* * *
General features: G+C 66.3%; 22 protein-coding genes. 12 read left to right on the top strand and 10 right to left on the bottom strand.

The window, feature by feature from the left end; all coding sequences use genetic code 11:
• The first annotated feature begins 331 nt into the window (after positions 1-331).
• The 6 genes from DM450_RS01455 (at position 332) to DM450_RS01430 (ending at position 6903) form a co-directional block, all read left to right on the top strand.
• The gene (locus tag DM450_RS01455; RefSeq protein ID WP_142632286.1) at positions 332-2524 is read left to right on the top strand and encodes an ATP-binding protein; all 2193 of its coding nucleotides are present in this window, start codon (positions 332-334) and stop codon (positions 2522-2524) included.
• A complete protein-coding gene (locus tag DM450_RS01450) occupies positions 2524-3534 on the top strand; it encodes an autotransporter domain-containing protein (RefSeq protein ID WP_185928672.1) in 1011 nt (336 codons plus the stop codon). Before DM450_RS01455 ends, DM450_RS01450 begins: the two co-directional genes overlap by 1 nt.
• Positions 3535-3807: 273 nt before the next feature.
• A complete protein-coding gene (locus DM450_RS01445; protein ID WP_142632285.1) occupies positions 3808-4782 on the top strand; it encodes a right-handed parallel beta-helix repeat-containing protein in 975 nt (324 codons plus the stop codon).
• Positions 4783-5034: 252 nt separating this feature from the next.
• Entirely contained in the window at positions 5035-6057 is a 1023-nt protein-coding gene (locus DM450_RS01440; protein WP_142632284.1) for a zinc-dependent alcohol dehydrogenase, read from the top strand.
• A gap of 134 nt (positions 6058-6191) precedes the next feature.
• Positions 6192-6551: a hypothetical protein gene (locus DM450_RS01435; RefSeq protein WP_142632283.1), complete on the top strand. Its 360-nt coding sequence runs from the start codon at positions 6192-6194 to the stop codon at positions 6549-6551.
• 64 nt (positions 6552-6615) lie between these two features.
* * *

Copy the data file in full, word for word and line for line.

General features: G+C 66.3%; 22 protein-coding genes. 12 read left to right on the top strand and 10 right to left on the bottom strand.

The window, feature by feature from the left end; all coding sequences use genetic code 11:
• The first annotated feature begins 331 nt into the window (after positions 1-331).
• The 6 genes from DM450_RS01455 (at position 332) to DM450_RS01430 (ending at position 6903) form a co-directional block, all read left to right on the top strand.
• The gene (locus tag DM450_RS01455; RefSeq protein ID WP_142632286.1) at positions 332-2524 is read left to right on the top strand and encodes an ATP-binding protein; all 2193 of its coding nucleotides are present in this window, start codon (positions 332-334) and stop codon (positions 2522-2524) included.
• A complete protein-coding gene (locus tag DM450_RS01450) occupies positions 2524-3534 on the top strand; it encodes an autotransporter domain-containing protein (RefSeq protein ID WP_185928672.1) in 1011 nt (336 codons plus the stop codon). Before DM450_RS01455 ends, DM450_RS01450 begins: the two co-directional genes overlap by 1 nt.
• Positions 3535-3807: 273 nt before the next feature.
• A complete protein-coding gene (locus DM450_RS01445; protein ID WP_142632285.1) occupies positions 3808-4782 on the top strand; it encodes a right-handed parallel beta-helix repeat-containing protein in 975 nt (324 codons plus the stop codon).
• Positions 4783-5034: 252 nt separating this feature from the next.
• Entirely contained in the window at positions 5035-6057 is a 1023-nt protein-coding gene (locus DM450_RS01440; protein WP_142632284.1) for a zinc-dependent alcohol dehydrogenase, read from the top strand.
• A gap of 134 nt (positions 6058-6191) precedes the next feature.
• Positions 6192-6551: a hypothetical protein gene (locus DM450_RS01435; RefSeq protein WP_142632283.1), complete on the top strand. Its 360-nt coding sequence runs from the start codon at positions 6192-6194 to the stop codon at positions 6549-6551.
• 64 nt (positions 6552-6615) lie between these two features.